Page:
It’s hard to imagine that Lincolnshire was a battleground in World War One, but it was. Not the bloodiest battle, thank goodness, and not one that is well known. But between 1915 and 1918 a long, drawn-out, and largely invisible battle took place between squadrons of “stick and string” aeroplanes and the ghostly invaders known as Zeppelins.
The story of Lincolnshire’s aviation during World War One, and the Zeppelin raids are covered in great detail elsewhere in books, and documentary films that I have had the good fortune of contributing to. But the memorials to those who were killed during the battle are less well known.
I am pleased to say that they are not forgotten, care and attention has been devoted to the restoration, preservation and researching of these monuments and in 2018 I had the pleasure of visiting some of them as part of the Layers of History project.
Gainsborough central cemetery is a place I have been driven past since I was a very young child. I have relatives buried there, although I have not yet found them. It is a place I have a personal connection to.
But it is also the last resting place of a number of young men whose lives didn’t begin with any connection to Gainsborough, or Lincolnshire, or, in most cases England. In that hillside cemetery are the graves of eight servicemen who flew with 33 Home Defence Squadron. The job of these men was to fly by night, in aeroplanes that had no lights and very little instrumentation, to the limits of the endurance of man and machine, to fight off the Zeppelins that raided by night and in Cleethorpes had killed dozens of people. They came from all over the world; from Canada, New Zealand, South Africa, Argentina and (one) from London.
The story of their journey to England, the ships zig-zagging to avoid submarines as they approached the British Isles, the dangers of their flights and the crashes they survived, and the crashes that put them in the cemetery, are individually fascinating. When the Friends of Gainsborough Cemeteries and Chapels restored the graves in 2012, they published a number of articles that you can download from their website. I recommend you do, they are certainly better than any war fiction.
But for me, the things that have stuck in my mind have been some of the small details, the simple acts of kindness, the expressions of gratitude and fellowship from fellow officers, friends and members of the public.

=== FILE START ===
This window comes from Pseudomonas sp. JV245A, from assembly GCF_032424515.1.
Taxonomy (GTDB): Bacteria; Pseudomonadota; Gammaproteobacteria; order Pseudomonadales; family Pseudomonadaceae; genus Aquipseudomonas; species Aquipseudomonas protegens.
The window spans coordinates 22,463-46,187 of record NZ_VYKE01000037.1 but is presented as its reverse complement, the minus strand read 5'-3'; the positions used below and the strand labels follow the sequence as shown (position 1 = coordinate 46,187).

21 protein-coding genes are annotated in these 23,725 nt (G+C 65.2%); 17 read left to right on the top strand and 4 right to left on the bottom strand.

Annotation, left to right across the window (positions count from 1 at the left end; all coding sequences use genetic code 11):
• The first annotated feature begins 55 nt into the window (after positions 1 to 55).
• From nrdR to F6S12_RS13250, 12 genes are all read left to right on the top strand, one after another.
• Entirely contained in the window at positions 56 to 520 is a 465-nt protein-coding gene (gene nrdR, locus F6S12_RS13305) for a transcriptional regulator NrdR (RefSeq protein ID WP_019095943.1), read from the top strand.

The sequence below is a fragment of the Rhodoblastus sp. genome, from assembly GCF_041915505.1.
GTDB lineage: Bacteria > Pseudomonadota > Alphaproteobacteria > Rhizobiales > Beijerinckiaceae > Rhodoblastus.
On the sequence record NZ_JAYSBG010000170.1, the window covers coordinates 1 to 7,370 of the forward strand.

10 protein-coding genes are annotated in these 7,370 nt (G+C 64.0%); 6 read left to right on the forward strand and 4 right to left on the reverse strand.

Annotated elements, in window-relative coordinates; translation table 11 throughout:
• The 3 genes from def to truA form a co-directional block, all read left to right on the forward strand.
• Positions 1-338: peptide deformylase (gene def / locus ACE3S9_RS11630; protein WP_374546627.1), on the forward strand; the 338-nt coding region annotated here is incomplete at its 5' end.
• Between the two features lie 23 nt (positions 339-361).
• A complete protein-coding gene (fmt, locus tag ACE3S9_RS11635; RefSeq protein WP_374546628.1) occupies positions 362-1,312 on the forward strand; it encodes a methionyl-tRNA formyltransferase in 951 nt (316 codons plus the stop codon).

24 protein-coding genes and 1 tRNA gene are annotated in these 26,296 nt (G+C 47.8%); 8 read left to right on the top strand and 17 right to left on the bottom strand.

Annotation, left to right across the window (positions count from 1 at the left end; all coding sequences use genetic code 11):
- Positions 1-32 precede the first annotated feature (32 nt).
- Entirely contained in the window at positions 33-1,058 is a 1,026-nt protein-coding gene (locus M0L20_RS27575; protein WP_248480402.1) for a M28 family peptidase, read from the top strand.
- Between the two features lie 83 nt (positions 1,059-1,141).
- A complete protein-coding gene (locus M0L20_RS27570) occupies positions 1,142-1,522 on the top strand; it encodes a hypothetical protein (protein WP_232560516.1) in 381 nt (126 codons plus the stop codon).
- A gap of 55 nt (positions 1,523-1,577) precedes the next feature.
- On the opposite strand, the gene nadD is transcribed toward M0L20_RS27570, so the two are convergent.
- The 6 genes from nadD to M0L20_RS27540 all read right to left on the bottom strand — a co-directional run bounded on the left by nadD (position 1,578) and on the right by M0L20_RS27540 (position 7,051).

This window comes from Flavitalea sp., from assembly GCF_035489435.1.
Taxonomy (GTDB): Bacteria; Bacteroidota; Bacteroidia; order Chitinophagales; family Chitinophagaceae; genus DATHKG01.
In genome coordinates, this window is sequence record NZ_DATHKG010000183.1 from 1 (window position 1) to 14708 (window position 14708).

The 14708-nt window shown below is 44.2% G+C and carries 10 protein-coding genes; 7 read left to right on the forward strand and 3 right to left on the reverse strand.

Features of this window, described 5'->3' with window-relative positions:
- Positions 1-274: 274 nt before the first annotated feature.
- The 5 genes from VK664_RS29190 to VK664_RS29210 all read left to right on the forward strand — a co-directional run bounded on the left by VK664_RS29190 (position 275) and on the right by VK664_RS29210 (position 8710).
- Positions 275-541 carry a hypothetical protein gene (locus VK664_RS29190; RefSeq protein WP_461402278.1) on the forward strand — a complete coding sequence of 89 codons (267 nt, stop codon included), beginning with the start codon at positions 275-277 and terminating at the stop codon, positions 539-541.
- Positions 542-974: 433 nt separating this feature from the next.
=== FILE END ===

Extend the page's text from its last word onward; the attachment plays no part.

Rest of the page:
When 2nd Lt. Hubert P. Solomon was buried in 1917, the Rabbi of Grimsby Synagogue travelled to Gainsborough to conduct the funeral, and Aaron Rabinovich, perhaps the only Jewish resident in Gainsborough at the time, attended, possibly sitting shiva for Solomon, as his parents could not be present. A simple, but touching act, for someone far from home.
When Lt James Arthur Menzies of Ottowa, Canada died in a crash during a Zeppelin raid in 1917, he received a full military funeral. His coffin was carried upon a gun carriage, the whole squadron attended, and a crowd of townspeople followed behind. Also present were James Arthur’s two brothers, who were able to write to his parents about the funeral. They described the beautiful autumn day of the funeral, the “great pile” of floral tributes from comrades and friends. They also describe the gravesite, “Besides it stands a fine tree and it seems to me, that the tree seemed to caress the spot, with its dancing sunlight…”
Just over a century later, I had the pleasant task of showing a group of primary school children the war graves of Gainsborough Cemetery. It was spring, rather than autumn, but the weather was obviously on script. We stood before the grave of Lt. Menzies, which still has a fine tree beside it, and the sunlight through the branches danced upon the grave. It was a quiet reflective moment, in which I was able to talk frankly to young people about courage and sacrifice. Together we remembered young men who risked everything to defend people they didn’t know, and until a few years before had never heard of.
“Greater love has no man than this…”